Sales Navigator also provides what they call “Smart Links” which gives the user tracking data for any documents they send via Inmail.
The data includes the number of times the link was clicked, how long the user viewed the link, the date and time the link was clicked and the full details of the user who clicked on the link. All of which are important when sending .pdf, ppt or word documents to prospects.
Saved Searches are also an important feature within Sales Navigator. These allow the user to save highly targeted searches and return to them as LinkedIn updates the search results on a daily basis.
The saved search function has many uses such as tracking when connections move companies or when they are promoted to a more senior role.
16. What is LinkedIn Social Selling Index?
Linkedin developed the Social Selling Index (SSI) to encourage both user adoption and best practice. As mentioned at the start of this document the SSI has four core areas:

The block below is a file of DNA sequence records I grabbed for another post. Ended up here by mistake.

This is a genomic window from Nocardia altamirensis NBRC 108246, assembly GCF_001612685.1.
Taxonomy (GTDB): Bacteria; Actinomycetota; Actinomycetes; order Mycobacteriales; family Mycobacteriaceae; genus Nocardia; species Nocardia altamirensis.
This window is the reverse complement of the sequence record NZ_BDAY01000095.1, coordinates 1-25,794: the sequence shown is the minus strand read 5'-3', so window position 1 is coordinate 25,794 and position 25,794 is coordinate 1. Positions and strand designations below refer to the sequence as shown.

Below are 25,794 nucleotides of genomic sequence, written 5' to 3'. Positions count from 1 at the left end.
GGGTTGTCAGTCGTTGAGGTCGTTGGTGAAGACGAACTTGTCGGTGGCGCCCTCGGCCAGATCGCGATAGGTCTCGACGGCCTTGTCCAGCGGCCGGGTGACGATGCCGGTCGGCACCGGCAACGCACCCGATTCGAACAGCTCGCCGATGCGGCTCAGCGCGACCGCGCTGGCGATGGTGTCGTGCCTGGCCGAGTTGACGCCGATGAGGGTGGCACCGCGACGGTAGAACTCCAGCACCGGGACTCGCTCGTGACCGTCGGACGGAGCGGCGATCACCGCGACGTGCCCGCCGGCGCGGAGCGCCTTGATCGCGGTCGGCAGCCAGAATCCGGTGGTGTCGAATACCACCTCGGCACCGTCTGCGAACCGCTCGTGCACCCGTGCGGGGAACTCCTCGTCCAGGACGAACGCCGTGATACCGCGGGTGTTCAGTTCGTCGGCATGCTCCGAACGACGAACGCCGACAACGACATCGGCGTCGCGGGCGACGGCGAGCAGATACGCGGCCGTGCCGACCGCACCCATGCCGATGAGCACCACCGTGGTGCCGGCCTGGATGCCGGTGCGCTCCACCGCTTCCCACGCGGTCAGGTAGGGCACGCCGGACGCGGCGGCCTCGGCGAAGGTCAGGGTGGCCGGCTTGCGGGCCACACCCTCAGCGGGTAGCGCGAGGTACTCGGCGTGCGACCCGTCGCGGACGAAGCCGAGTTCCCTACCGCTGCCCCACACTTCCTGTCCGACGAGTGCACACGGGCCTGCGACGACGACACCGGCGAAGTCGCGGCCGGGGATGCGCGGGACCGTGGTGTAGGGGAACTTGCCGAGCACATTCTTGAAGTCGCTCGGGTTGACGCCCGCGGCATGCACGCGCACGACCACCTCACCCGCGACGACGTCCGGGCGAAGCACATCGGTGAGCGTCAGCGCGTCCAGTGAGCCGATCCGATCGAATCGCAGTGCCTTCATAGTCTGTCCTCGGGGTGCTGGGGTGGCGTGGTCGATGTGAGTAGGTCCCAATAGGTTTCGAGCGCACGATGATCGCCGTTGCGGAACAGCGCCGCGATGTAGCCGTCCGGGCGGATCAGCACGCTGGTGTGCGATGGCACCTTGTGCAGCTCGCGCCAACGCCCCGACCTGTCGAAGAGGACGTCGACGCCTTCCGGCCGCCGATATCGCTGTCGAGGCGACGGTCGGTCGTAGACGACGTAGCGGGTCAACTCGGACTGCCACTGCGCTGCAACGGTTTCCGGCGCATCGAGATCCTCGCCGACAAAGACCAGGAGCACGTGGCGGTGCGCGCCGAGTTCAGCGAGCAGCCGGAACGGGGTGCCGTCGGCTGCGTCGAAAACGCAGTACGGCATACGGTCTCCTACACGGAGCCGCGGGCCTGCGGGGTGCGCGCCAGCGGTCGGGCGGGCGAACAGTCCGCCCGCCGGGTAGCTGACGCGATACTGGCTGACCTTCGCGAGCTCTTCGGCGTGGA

1. Creating your professional personal and company brand
2. Finding and saving the profiles of the right people so LinkedIn can push updates to you
3. Engaging prospects with thought leadership and insightful content that generates likes, comments and shares
4. Continuing to build new relationships via connecting in a value led approach
LinkedIn displays an SSI score for every user and their position or rank compared to their Team. Again, this is to drive user adoption and make the product sticky.
Most users are unaware of the benefits of having a social selling strategy. LinkedIn and Sales Navigator are like Ferraris which mean they need to be driven differently to a supermarket trolley if you want to get the full benefits from them.
Any strategy will take time, however, in the new world of remote selling it’s much more than inside sales and SDR’s who can benefit from the platform.